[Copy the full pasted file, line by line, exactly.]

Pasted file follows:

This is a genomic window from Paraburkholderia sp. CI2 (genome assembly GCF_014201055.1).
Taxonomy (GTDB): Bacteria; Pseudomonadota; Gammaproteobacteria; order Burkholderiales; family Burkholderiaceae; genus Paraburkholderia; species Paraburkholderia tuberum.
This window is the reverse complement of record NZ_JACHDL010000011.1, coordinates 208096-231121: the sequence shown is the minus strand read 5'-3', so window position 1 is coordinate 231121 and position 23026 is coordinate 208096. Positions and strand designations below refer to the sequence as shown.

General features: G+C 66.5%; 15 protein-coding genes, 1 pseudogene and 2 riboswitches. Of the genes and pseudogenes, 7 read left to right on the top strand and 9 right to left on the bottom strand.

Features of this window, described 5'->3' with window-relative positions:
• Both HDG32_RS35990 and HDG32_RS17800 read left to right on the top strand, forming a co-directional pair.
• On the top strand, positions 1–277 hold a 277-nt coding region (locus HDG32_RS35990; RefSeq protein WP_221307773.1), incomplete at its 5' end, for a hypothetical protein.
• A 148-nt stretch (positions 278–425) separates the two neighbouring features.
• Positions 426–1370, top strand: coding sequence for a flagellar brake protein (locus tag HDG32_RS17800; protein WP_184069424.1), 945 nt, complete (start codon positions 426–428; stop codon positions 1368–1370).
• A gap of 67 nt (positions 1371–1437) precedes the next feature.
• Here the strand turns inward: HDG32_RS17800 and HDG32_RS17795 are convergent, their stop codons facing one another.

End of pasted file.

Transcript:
This is a genomic window from Paraburkholderia sp. CI2 (genome assembly GCF_014201055.1).
Taxonomy (GTDB): Bacteria; Pseudomonadota; Gammaproteobacteria; order Burkholderiales; family Burkholderiaceae; genus Paraburkholderia; species Paraburkholderia tuberum.
This window is the reverse complement of record NZ_JACHDL010000011.1, coordinates 208096-231121: the sequence shown is the minus strand read 5'-3', so window position 1 is coordinate 231121 and position 23026 is coordinate 208096. Positions and strand designations below refer to the sequence as shown.

General features: G+C 66.5%; 15 protein-coding genes, 1 pseudogene and 2 riboswitches. Of the genes and pseudogenes, 7 read left to right on the top strand and 9 right to left on the bottom strand.

Features of this window, described 5'->3' with window-relative positions:
• Both HDG32_RS35990 and HDG32_RS17800 read left to right on the top strand, forming a co-directional pair.
• On the top strand, positions 1–277 hold a 277-nt coding region (locus HDG32_RS35990; RefSeq protein WP_221307773.1), incomplete at its 5' end, for a hypothetical protein.
• A 148-nt stretch (positions 278–425) separates the two neighbouring features.
• Positions 426–1370, top strand: coding sequence for a flagellar brake protein (locus tag HDG32_RS17800; protein WP_184069424.1), 945 nt, complete (start codon positions 426–428; stop codon positions 1368–1370).
• A gap of 67 nt (positions 1371–1437) precedes the next feature.
• Here the strand turns inward: HDG32_RS17800 and HDG32_RS17795 are convergent, their stop codons facing one another.